Measuring Online Engagement: Step One
Published by Eric T. Peterson on March 11, 2008.
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Following up on my post from Monday of this week announcing that Joseph Carrabis of NextStage Evolution will be joining “The Engagement Project” and bringing his mathematical expertise to the table, Mr. Carrabis has summarized what he’ll initially be doing for the chef in all of us.
According to Mr. Carrabis:
“Eric’s already posted that I’ll be working with him to make the formula more applicable to a wider variety of interfaces with greater general use features. I also know that I can always use help and have repeatedly and publicly stated that I don’t know web analytics.
So, first steps? A semantically exact statement of what we’re hoping to measure. I suggest this step because it’s much easier to know if your variables will result in the desired solution if you are exact in what the solution looks like and what you have to put into that solution.
Think of it this way; You want to make some chicken soup and you use your grandmother’s recipe. I want to make some chicken soup and I use my grandmother’s recipe. But your grandmother is Irish and mine is Italian. I’ll bet we’d use different spices, different vegetables, different noodles (if indeed we both did).
But I’d bet we both use chicken stock as a base. And is your chicken stock from the leftovers of a roast chicken? What spices did you use there? Or is your stock from bullion?
So the first step is to decide what we all mean by “chicken soup”. One of my mentors was a genius of an author who use to write “speculative fiction”. I would ask, “What is speculative fiction?” and he’d reply “It’s what I’m pointing at when I say it.” This is a great anecdote and an undefensible statement (except in cultural anthropology). If one person “owns” the definition of “speculative fiction”, “chicken soup” or “engagement” then that definition is only valid so long as there exists a market for that definition.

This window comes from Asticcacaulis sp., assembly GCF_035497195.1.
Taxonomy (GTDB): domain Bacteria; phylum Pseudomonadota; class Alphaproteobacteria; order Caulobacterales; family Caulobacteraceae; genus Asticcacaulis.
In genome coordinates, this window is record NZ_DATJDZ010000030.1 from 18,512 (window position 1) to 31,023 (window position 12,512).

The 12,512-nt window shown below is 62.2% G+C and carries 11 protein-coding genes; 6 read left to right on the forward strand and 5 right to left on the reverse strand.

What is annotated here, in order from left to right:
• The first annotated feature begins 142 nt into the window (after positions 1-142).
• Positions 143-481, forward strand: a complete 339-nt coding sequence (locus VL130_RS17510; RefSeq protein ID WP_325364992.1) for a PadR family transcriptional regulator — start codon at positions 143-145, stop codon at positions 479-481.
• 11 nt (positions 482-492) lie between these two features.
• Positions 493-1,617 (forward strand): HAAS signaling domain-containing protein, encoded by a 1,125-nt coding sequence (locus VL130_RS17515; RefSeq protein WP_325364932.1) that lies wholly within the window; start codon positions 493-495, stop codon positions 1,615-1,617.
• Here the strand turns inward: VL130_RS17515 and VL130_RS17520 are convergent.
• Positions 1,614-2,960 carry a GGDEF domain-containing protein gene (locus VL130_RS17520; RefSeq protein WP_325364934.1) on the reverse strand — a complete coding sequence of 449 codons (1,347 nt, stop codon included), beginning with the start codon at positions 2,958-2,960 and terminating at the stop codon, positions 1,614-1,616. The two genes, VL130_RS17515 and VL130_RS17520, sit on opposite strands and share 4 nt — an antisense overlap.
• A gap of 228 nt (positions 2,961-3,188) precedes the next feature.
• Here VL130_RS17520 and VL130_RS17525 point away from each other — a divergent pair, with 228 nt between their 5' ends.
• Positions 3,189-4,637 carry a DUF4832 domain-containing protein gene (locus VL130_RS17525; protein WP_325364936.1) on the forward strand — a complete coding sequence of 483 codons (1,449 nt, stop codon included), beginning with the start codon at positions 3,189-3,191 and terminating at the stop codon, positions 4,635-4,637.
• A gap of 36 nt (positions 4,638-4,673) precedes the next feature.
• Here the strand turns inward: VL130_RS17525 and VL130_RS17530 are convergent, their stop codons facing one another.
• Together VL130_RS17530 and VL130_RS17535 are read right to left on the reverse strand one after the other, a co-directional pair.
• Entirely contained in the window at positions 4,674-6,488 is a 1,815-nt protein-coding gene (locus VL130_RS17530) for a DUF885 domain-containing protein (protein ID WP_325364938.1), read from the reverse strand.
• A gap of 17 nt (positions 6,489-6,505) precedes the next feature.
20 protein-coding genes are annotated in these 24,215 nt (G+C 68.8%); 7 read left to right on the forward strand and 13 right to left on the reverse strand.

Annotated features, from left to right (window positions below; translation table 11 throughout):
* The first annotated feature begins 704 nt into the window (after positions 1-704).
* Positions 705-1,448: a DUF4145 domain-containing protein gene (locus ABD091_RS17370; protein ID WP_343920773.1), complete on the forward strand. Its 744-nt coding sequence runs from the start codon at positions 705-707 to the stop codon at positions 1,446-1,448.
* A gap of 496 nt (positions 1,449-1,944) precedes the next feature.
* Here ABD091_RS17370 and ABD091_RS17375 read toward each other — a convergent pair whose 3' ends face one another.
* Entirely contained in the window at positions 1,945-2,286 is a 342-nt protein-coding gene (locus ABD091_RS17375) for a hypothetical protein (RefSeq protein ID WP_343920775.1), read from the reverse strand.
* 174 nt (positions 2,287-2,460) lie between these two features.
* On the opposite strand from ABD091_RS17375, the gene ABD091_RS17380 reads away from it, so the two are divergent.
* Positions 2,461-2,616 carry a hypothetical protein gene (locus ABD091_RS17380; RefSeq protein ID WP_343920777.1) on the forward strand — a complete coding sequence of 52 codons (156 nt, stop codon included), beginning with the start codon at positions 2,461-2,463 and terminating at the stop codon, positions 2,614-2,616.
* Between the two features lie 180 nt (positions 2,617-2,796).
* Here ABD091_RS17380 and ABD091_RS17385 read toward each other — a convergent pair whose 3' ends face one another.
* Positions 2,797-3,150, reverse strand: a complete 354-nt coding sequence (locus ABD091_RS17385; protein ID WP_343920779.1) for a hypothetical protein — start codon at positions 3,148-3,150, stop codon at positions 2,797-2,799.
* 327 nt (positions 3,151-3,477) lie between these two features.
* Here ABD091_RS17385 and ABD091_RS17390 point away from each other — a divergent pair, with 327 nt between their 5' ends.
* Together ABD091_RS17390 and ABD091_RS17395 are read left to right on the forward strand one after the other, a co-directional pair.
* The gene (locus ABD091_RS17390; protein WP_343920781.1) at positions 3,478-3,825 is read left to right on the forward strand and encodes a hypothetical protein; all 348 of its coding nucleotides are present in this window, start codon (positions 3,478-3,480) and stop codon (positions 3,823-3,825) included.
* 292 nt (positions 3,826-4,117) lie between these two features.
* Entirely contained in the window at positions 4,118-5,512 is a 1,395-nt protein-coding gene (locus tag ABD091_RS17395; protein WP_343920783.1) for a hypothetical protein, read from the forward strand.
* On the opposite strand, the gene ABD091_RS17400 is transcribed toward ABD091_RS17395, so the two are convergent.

However, a definition that says something like “Basic Chicken Soup”, that is something I can start with to make “Italian Chicken Soup” and allows my Irish friend to extend it to “Irish Chicken Soup”? Now that’s a good definition.
I snuck the concept of “extendable” into the above. “Extendable” means the definition accommodates special cases (Italian, Irish, etc). Think of a recipe for Italian Chicken Soup that begins “Step 1: Make the Basic Chicken Soup. Step 2: Now add garlic, oregano, …” That “Step 2″ part means that the original definition isn’t limited, that it can be extended to incorporate specific features to make it unique to a given environment (Italian, Irish, …).
The concept of “extensible” has two parts; First, you can substitute one thing for another if they share some basic properties. For example, you can substitute a glass of wine for a glass of water in the recipe because they’re both liquids. You can’t substitute a lamb chop for a glass of water, though. Mathematically, this means that if we want to include “clickthroughs” we can use whatever product A calls clickthroughs, whatever product B calls clickthroughs, etc., so long as they all meet some definition of “clickthroughs” (I’ll let the WAA worry about things like that).
Second, “extensible” means new spices, new vegetables, new types of noodles, etc., can be used to make the chicken soup better. This means that you can add a new spice to your recipe in addition to the existing spices already in it. Extensible (in this sense) means you’re doing what you already do to make your style chicken soup and now you’ve discovered something more you can add to it to make even more “your style”. You’re not watering it down or adding more vegetables to make the soup go further. That’s scalability and the equation should be scalable without needing to define it as such.
The sum of these two concepts of “extensible” translates to “the equation is valid across all interfaces including those we haven’t thought of yet.” Mathematically extendability and extensibility form the axes of a very rich solution space.”
Joseph says “Basic Chicken Soup” and I say “a measure of the depth and degree of visitor engagement online” … clearly he and I both have our work cut out for us. If you’d like to join us in our quest for a better measure of visitor engagement online, please let me know.
About Eric T. Peterson
Eric T. Peterson is the founder of Web Analytics Demystified, Inc. and the author of Web Analytics Demystified, Web Site Measurement Hacks, and The Big Book of Key Performance Indicators. Mr. Peterson frequently presents on web analytics, is often cited in articles about digital measurement, and has been blogging on the subject since 2004.
Want to speak with Eric? Contact Web Analytics Demystified